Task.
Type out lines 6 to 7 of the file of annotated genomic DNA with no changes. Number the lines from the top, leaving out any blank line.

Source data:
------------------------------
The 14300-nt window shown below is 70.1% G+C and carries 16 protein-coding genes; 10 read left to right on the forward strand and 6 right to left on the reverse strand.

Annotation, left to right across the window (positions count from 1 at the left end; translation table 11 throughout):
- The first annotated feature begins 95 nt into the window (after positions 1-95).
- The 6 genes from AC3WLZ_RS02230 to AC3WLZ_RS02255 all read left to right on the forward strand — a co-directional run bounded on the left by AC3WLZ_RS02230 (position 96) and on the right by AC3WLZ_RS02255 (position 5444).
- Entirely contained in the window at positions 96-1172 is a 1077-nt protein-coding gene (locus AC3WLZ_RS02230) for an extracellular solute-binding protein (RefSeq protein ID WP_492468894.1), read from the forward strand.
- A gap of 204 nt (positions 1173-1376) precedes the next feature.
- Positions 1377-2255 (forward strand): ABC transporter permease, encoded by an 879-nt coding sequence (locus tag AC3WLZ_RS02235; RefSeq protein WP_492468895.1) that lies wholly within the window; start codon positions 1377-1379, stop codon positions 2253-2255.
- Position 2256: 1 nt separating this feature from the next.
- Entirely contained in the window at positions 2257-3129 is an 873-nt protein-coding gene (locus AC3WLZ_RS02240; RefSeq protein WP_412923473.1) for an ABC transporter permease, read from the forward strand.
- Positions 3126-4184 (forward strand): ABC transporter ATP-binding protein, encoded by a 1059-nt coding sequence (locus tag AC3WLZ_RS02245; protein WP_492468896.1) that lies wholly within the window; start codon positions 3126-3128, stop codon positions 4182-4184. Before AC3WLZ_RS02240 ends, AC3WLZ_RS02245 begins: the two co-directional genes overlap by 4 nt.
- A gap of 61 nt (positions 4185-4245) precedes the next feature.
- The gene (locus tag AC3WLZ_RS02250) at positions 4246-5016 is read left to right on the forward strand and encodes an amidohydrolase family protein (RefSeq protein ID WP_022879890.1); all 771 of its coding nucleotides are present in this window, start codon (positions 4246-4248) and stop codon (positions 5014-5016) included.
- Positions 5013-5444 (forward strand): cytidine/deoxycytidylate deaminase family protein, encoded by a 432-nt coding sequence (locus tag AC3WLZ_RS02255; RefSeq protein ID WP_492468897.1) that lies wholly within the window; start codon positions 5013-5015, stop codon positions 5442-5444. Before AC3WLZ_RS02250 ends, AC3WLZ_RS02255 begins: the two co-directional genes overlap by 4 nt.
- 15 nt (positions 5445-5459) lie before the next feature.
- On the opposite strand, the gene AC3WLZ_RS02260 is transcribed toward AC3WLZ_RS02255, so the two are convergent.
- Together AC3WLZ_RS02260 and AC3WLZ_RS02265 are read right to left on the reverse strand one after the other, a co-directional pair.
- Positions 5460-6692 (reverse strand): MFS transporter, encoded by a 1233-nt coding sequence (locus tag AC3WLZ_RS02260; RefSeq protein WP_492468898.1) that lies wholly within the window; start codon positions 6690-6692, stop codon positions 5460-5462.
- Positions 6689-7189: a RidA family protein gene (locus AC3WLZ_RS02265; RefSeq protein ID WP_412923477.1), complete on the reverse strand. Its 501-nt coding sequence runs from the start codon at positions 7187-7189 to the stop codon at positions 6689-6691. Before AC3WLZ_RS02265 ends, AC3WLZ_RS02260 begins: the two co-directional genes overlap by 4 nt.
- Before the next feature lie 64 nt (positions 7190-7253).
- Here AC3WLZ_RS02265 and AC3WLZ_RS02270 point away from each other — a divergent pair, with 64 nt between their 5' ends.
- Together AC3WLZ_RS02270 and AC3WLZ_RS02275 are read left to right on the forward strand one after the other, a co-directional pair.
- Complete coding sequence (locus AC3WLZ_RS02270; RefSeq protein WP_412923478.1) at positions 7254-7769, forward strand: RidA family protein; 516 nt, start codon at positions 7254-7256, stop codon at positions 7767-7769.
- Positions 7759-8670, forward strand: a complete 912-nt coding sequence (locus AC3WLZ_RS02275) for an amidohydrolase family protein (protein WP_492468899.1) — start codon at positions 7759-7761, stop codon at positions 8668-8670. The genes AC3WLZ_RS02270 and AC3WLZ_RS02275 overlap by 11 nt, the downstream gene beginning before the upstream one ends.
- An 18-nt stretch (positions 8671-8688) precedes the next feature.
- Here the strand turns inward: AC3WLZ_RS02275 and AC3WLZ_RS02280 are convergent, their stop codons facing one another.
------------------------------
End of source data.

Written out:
- A gap of 204 nt (positions 1173-1376) precedes the next feature.
- Positions 1377-2255 (forward strand): ABC transporter permease, encoded by an 879-nt coding sequence (locus tag AC3WLZ_RS02235; RefSeq protein WP_492468895.1) that lies wholly within the window; start codon positions 1377-1379, stop codon positions 2253-2255.